ADM details moves to reshape portfolio
April 15, 2014
by Eric Schroeder
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DECATUR, ILL. — Archer Daniels Midland Co. on April 15 said it has acquired the remaining stake of Alfred C. Toepfer International GmbH, agreed to sell its South American fertilizer business, and is pursuing the sale of its chocolate business. The moves are part of ADM’s effort to reshape its portfolio to better realize value from its businesses and to deploy capital where it can be used to improve returns, said Patricia A. Woertz, chairman and chief executive officer.
“Each of these transactions will help ADM continue to improve returns and create shareholder value,” Ms. Woertz said. “These actions complement recent demand-driven strategic investments, such as our $250 million high-value protein facility in Brazil. We are taking action to realize returns today and positioning ourselves for continuing profitable growth around the globe in the future.”
ADM is set to acquire the remaining 20% minority stake of Alfred C. Toepfer International for €83 million ($114 million). Alfred C. Toepfer is one of the world’s largest traders of agricultural commodities. Since 2002, ADM has owned 80% of Toepfer. Union InVivo, a Paris-based grain and seed company, has held the remaining 20% since 2010.
“Toepfer has an important presence in critical origination areas as well as growing destination markets,” Ms. Woertz said. “For years, ADM has benefitted from our investment in Toepfer. Now, full ownership will allow us to strengthen this business and fully integrate it into ADM’s global origination network.”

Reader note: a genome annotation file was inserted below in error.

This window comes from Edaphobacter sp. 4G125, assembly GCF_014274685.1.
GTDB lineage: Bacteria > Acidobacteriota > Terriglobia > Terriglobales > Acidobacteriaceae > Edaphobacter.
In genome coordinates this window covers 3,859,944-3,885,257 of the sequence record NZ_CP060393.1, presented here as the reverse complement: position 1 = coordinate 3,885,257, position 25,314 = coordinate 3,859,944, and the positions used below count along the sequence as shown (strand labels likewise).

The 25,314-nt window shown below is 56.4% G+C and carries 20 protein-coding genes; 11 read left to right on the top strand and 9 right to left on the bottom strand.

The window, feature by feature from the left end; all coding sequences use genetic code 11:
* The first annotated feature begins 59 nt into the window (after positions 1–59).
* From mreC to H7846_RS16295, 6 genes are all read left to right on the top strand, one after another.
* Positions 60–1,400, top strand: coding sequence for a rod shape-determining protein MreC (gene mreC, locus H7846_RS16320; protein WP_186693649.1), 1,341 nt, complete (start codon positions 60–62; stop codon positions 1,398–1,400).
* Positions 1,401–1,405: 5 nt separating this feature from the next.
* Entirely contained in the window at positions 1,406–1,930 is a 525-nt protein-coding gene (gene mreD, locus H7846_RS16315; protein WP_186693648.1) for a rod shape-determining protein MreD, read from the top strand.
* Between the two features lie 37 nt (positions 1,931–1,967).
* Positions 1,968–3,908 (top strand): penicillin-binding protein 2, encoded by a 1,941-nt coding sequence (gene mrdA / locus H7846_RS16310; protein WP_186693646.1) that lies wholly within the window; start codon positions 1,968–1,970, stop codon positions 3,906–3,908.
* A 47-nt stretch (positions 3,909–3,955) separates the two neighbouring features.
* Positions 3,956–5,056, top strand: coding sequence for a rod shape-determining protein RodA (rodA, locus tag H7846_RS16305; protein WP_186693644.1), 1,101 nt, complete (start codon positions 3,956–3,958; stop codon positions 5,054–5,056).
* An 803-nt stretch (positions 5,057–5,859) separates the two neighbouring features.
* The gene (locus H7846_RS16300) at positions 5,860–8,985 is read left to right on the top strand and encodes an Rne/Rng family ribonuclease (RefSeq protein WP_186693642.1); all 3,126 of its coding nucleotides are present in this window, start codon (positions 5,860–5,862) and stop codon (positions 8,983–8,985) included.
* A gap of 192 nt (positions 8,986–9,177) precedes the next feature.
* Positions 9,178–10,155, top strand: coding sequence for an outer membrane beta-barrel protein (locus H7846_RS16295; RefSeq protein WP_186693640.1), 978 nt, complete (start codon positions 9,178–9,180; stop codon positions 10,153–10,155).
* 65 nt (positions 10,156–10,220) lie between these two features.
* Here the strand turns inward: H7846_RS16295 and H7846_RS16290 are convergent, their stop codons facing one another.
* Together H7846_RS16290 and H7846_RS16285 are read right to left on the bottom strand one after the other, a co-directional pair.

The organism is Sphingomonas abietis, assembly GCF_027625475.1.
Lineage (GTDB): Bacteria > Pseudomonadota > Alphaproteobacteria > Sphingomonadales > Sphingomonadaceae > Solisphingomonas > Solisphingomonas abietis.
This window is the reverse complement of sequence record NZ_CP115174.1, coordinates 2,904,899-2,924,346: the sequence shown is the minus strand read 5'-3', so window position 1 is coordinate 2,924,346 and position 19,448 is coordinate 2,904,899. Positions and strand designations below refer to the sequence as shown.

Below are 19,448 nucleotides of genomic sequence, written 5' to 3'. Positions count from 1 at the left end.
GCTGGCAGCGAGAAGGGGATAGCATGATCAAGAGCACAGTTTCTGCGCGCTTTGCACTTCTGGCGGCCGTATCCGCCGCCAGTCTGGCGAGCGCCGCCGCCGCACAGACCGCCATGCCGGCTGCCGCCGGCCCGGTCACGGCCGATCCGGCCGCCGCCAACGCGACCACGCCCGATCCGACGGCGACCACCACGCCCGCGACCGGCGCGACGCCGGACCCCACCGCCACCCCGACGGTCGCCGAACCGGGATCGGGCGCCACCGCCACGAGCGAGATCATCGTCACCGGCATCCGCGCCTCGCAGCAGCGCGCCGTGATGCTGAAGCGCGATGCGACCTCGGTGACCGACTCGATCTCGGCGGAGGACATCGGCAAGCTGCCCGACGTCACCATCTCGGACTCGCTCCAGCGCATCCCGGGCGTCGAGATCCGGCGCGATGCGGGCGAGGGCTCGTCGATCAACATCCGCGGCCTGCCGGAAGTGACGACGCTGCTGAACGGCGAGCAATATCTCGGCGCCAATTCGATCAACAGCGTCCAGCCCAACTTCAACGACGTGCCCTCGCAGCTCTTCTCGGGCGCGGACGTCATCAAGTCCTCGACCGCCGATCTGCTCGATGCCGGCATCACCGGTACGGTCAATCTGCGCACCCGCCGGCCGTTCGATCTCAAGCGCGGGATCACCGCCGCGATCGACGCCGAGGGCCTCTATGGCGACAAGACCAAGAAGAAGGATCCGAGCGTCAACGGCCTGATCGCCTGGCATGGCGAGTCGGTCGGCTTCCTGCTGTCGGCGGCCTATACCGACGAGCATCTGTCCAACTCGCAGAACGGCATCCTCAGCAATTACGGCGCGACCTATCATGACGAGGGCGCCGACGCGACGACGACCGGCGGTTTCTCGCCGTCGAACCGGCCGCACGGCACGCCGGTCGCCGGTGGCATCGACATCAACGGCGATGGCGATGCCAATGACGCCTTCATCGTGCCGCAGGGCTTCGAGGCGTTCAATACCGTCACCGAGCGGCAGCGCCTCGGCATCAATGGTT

InVivo will remain a strategic business partner for ADM in Europe, the company said.
ADM also said it will pursue the sale of its global chocolate business, while retaining the majority of its cocoa press operations.
“Over the last year or so, we’ve taken significant actions to improve our cocoa business, most notably by significantly reducing invested capital,” Ms. Woertz said. “At the same time, we have also seen industry conditions improve as crop supplies have returned to normal. Given improved underlying conditions and the success of our efforts to reduce capital intensity, we see a promising outlook for the cocoa press business and believe it will meet our returns objectives.
“We had extensive negotiations with a potential buyer regarding the sale of our global cocoa and chocolate business. In the end, we could not agree to an outcome that met ADM’s objectives. Instead, ADM is moving ahead with a process to sell our global chocolate business while retaining most of our cocoa press operations. This approach will position ADM to realize the greatest overall value from these businesses.”
ADM has chocolate manufacturing operations in Hazleton, Pa.; Milwaukee; Georgetown, Ont.; Liverpool, U.K.; Manage, Belgium; and Mannheim, Germany.
Finally, ADM said it has signed an agreement to sell its fertilizer business in Brazil and Paraguay to The Mosaic Co. for $350 million. The transaction consists primarily of five ADM-owned blending facilities in Brazil and Paraguay. The purchase price includes $150 million in working capital. As part of the transaction, ADM said it will purchase fertilizer from Mosaic after the closing and will continue to supply certain fertilizer customers in Brazil and Paraguay. The proposed sale will be contingent on customary regulatory approvals.